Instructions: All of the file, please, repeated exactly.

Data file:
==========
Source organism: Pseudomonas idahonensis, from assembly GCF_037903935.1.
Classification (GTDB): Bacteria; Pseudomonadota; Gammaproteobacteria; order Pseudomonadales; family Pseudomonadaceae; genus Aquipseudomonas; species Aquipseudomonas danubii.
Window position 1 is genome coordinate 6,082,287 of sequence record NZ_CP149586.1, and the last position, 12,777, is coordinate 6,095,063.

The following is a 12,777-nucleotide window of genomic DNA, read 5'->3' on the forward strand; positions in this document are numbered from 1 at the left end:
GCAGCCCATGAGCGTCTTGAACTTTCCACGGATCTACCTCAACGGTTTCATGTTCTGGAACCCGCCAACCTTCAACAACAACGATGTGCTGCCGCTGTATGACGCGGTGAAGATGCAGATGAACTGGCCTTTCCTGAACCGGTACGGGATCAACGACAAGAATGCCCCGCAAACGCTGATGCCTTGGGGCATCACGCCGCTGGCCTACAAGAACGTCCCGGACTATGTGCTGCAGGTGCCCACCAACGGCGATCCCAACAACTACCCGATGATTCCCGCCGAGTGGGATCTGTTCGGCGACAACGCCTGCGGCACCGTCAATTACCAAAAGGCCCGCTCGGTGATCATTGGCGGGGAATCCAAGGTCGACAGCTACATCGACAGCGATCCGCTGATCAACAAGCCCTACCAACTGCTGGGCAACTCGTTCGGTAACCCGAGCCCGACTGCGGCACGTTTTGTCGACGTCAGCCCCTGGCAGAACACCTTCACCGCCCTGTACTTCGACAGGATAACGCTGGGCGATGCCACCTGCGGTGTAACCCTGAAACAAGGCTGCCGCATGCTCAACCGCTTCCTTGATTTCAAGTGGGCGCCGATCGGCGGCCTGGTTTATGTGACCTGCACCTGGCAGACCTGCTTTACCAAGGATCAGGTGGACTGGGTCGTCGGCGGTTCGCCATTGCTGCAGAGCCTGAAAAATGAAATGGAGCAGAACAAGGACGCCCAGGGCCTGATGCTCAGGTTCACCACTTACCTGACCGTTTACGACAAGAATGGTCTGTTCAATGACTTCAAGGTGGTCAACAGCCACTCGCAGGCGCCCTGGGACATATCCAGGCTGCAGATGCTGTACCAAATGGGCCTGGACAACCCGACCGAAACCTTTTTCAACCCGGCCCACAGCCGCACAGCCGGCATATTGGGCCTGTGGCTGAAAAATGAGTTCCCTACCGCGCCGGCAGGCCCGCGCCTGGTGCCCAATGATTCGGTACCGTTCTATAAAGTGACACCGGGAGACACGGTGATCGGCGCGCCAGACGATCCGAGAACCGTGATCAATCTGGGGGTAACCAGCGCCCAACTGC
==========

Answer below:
Source organism: Pseudomonas idahonensis, from assembly GCF_037903935.1.
Classification (GTDB): Bacteria; Pseudomonadota; Gammaproteobacteria; order Pseudomonadales; family Pseudomonadaceae; genus Aquipseudomonas; species Aquipseudomonas danubii.
Window position 1 is genome coordinate 6,082,287 of sequence record NZ_CP149586.1, and the last position, 12,777, is coordinate 6,095,063.

The following is a 12,777-nucleotide window of genomic DNA, read 5'->3' on the forward strand; positions in this document are numbered from 1 at the left end:
GCAGCCCATGAGCGTCTTGAACTTTCCACGGATCTACCTCAACGGTTTCATGTTCTGGAACCCGCCAACCTTCAACAACAACGATGTGCTGCCGCTGTATGACGCGGTGAAGATGCAGATGAACTGGCCTTTCCTGAACCGGTACGGGATCAACGACAAGAATGCCCCGCAAACGCTGATGCCTTGGGGCATCACGCCGCTGGCCTACAAGAACGTCCCGGACTATGTGCTGCAGGTGCCCACCAACGGCGATCCCAACAACTACCCGATGATTCCCGCCGAGTGGGATCTGTTCGGCGACAACGCCTGCGGCACCGTCAATTACCAAAAGGCCCGCTCGGTGATCATTGGCGGGGAATCCAAGGTCGACAGCTACATCGACAGCGATCCGCTGATCAACAAGCCCTACCAACTGCTGGGCAACTCGTTCGGTAACCCGAGCCCGACTGCGGCACGTTTTGTCGACGTCAGCCCCTGGCAGAACACCTTCACCGCCCTGTACTTCGACAGGATAACGCTGGGCGATGCCACCTGCGGTGTAACCCTGAAACAAGGCTGCCGCATGCTCAACCGCTTCCTTGATTTCAAGTGGGCGCCGATCGGCGGCCTGGTTTATGTGACCTGCACCTGGCAGACCTGCTTTACCAAGGATCAGGTGGACTGGGTCGTCGGCGGTTCGCCATTGCTGCAGAGCCTGAAAAATGAAATGGAGCAGAACAAGGACGCCCAGGGCCTGATGCTCAGGTTCACCACTTACCTGACCGTTTACGACAAGAATGGTCTGTTCAATGACTTCAAGGTGGTCAACAGCCACTCGCAGGCGCCCTGGGACATATCCAGGCTGCAGATGCTGTACCAAATGGGCCTGGACAACCCGACCGAAACCTTTTTCAACCCGGCCCACAGCCGCACAGCCGGCATATTGGGCCTGTGGCTGAAAAATGAGTTCCCTACCGCGCCGGCAGGCCCGCGCCTGGTGCCCAATGATTCGGTACCGTTCTATAAAGTGACACCGGGAGACACGGTGATCGGCGCGCCAGACGATCCGAGAACCGTGATCAATCTGGGGGTAACCAGCGCCCAACTGC